FOR the bulk of my working life, being asked what my job is was pretty simple. If not without the odd hazard.
Journalist hasn’t always been the most popular answer – although, like the vast majority of my colleagues, retrieving messages from my own mobile is a major test, let alone attempting to access anybody else’s.
And the Chinese certainly weren’t impressed by an unwise bout of honesty when applying for a visa (but were easily swayed when told I had quit to go travelling), while our guide in Xi’an almost fell over himself to advise me not to mention it as we sat in a bar chatting to a group of locals.
The senior one, who insisted on buying all the drinks as he was the eldest, was evidently a party official and our guide was worried about his reaction and the consequences. Think explaining that most of my time was spent writing about rugby or designing sports pages would have got a bit lost in translation. And he was buying…
But from the moment my notice went in ahead of the London to New York overland trip in 2010, answering that question has required a little more explanation and – depending on who is asking or my mood – a variety of answers, ranging from the short to the complex.
For much of the intervening time, journalism has again been the main way of making a living. Not sport any longer, but the past couple of years has seen a return home to Gloucester – after more than a decade living and working in south Wales – news subbing for the Gloucestershire Echo and the Gloucester Citizen, my first daily newspaper an infeasibly long 20 years ago.
But mixed in with that for most of the last four years has been working in travel.
And what wasn’t there to love? Working for a small overland travel company – the one which organised that London to New York trip – large chunks of my job involved chatting about travel, answering questions and guiding people from an initial enquiry through the preparations and helping them out until their overland adventure came to an end.
When the company hit problems, a new owner failed to understand the specialised nature of such a firm and what was needed – both financially and logistically – and with the writing on the wall, it became clear that journey was over and a return to journalism was on the cards.
Without wishing to bore anyone with the full story – or to follow the lead of the former owner who responded to the company’s demise with a string of unfounded allegations, rewriting of history and what he liked to call straight talking, but was merely being boorish and rude – the company ended amid acrimony.
One day the full tale will be told, but now is not the time nor place.
But those trips – London to New York without flying and the initial London to Sydney – had got under my skin and that of my former colleague and we just could not let them die.
That is why Epic Overland was born and how, for almost two years, the majority of my spare time was spent in front of a laptop dealing with the new company – and how answering questions about my job became more drawn-out.
It was tough, there’s no denying that, as it has been for many new businesses over the past few years – particularly ones asking people to put lives on hold for three months.
We did it our way and never owed anyone a penny, but in the end changes in our personal circumstances meant a decision had to be made. Epic Overland is not dead – it is on hiatus and who knows what we can make of it at some point in the future – but it needed more resources than we could throw at it to reach a momentum where it would largely take care of itself.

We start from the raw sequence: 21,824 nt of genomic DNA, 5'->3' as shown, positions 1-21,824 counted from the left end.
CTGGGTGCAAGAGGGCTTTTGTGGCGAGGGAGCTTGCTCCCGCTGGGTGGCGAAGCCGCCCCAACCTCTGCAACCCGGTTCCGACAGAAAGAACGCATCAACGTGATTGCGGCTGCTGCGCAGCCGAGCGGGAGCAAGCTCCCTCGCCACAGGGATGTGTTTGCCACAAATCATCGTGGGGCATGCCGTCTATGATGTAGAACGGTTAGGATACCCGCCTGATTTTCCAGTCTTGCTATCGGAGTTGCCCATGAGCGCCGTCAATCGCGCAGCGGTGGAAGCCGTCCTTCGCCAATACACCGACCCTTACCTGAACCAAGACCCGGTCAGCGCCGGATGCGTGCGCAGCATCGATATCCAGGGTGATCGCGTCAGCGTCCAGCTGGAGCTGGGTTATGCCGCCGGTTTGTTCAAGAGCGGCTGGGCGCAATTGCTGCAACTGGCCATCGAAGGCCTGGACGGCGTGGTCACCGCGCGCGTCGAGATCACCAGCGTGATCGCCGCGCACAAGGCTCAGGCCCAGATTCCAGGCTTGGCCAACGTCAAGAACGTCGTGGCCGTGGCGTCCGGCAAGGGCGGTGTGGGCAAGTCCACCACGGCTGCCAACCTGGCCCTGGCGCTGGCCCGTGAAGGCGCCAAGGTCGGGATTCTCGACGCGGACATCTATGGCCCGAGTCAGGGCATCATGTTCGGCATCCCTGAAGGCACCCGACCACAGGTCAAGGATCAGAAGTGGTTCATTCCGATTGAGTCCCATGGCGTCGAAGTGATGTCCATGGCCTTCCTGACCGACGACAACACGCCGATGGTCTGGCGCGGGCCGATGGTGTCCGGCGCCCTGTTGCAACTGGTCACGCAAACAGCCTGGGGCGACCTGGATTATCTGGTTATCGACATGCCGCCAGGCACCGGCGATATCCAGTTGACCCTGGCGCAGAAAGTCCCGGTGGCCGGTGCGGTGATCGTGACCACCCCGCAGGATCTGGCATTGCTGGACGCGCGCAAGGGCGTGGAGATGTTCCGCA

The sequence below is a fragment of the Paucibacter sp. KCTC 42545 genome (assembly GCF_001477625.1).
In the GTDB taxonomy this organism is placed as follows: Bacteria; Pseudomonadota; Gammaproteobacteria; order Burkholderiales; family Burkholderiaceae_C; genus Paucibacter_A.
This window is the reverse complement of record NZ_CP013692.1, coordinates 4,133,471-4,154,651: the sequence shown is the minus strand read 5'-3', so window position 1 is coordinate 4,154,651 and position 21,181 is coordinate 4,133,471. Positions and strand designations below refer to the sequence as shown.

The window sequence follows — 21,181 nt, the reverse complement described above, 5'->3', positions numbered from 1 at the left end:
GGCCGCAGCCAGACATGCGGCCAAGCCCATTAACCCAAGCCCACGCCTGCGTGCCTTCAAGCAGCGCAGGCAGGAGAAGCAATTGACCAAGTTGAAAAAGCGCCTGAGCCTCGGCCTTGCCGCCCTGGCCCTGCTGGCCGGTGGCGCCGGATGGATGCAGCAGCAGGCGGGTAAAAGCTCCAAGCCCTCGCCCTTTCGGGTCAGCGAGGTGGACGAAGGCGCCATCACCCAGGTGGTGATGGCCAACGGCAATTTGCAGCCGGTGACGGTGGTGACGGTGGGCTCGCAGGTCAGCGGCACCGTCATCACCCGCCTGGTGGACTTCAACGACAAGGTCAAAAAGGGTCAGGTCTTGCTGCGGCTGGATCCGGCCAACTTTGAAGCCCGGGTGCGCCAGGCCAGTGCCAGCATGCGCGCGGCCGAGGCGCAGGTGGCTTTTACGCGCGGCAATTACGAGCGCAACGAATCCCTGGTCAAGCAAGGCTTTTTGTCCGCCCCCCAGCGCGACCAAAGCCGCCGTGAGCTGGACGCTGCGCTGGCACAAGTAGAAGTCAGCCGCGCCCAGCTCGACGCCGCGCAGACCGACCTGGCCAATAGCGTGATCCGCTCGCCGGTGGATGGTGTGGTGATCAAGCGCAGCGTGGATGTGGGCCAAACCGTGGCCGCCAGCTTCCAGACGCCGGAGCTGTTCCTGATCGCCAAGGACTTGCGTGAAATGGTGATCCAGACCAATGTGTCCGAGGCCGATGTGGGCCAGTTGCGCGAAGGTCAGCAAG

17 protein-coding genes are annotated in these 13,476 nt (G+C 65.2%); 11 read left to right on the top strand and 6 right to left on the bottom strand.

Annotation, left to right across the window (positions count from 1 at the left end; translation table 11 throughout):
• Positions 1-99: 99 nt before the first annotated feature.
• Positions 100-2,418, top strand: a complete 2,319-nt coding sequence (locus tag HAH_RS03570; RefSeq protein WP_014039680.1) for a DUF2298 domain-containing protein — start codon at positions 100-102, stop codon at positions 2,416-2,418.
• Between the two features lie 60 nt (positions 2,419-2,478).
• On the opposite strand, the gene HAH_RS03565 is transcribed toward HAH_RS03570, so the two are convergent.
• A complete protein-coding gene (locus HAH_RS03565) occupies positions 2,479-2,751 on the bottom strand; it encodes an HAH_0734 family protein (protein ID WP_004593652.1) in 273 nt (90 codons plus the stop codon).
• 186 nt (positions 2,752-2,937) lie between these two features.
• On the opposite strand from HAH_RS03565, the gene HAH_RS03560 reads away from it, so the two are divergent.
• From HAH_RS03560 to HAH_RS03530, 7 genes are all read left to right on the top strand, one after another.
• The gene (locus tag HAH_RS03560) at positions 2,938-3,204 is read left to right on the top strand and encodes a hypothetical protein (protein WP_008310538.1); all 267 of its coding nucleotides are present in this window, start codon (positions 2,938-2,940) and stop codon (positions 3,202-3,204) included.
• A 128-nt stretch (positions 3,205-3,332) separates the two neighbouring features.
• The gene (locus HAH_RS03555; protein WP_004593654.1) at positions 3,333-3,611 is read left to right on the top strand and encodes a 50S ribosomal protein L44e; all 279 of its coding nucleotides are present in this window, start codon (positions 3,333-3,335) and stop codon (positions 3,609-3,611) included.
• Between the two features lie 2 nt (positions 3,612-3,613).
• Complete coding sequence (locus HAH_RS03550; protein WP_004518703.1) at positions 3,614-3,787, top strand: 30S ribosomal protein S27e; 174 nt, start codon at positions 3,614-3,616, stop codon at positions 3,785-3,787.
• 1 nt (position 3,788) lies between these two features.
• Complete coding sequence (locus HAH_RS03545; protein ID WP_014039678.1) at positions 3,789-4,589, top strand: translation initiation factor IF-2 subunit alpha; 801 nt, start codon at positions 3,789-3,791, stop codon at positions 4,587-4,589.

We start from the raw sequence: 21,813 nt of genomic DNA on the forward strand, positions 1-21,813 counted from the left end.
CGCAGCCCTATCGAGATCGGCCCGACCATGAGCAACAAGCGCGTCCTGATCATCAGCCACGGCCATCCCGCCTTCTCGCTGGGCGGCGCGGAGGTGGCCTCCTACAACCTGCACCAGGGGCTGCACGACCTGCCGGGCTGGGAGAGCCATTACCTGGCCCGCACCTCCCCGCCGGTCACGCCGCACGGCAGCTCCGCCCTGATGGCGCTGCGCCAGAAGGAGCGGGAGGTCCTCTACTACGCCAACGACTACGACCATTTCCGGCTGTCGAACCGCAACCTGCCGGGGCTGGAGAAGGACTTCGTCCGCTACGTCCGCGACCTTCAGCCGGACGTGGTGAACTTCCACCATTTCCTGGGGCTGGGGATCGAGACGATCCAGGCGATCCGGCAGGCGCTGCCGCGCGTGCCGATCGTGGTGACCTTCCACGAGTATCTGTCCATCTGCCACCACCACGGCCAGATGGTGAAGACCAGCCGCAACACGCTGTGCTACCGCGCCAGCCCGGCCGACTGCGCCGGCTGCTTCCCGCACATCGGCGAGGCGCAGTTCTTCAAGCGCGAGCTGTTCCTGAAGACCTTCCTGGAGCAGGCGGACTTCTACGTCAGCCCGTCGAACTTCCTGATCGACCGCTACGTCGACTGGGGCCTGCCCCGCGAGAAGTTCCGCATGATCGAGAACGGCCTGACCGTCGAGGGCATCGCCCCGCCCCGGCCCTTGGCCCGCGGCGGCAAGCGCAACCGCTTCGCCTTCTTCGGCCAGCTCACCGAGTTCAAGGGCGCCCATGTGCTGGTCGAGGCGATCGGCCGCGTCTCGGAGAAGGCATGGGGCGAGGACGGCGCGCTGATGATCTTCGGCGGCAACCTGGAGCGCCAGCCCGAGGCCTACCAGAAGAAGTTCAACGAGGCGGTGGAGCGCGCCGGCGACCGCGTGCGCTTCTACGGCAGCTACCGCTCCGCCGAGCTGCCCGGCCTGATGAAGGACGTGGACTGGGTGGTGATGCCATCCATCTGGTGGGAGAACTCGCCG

And above all, ironically, working in travel had put travelling on hold.
So, as soon as that hurdle was removed, it became increasingly hard to find a viable reason not to listen to the voice in the back of my head going on about the Oasis Overland Trans-Africa trip.
And so, six months out from departure, the tables have been turned and it is the staff of Oasis who may well end up regretting the “you know where we are if you need anything” message.
Don’t think they need to worry too much for now as most of my questions this far out are imponderables which they are unlikely to be unable to answer – the sort which differ for each trip and, more pertinently, each person. Africa and this style (and length) of overland travel is not an exact science.
And for all the creating and editing of to-do lists, my plan is to leave the great bulk of my preparations until after a friend’s wedding in South Carolina in August – although couldn’t resist the first bits of new kit while exploring Nomad travel shop in Bristol.
During my time at their end of a phoneline or e-mail from anxious travellers, the questions were generally split into two types.
The first was the details – where were they staying in a certain place, how much time was there in each destination, what was the food like (particularly from one traveller who did not like Chinese food and wanted to know if there were KFCs in Beijing), what facilities were like on the Trans-Siberian Railway and, most wonderfully, a girl who asked if people were voted off the bus like on Coach Trip.
The second were those imponderables that were largely based on concerns and we really had no way of answering – were they fit enough, what made up a standard day (very different in Europe to Mongolia or Australia) and, remarkably often, what were the other people like and would they get on with them.
And they remain the imponderables which, cannot lie, do spring into my head every so often.
But tackling the unknown, embracing it and turning it into an adventure is surely what a trip like this is all about. And the people have as big a part to play as the places we go and the things we see.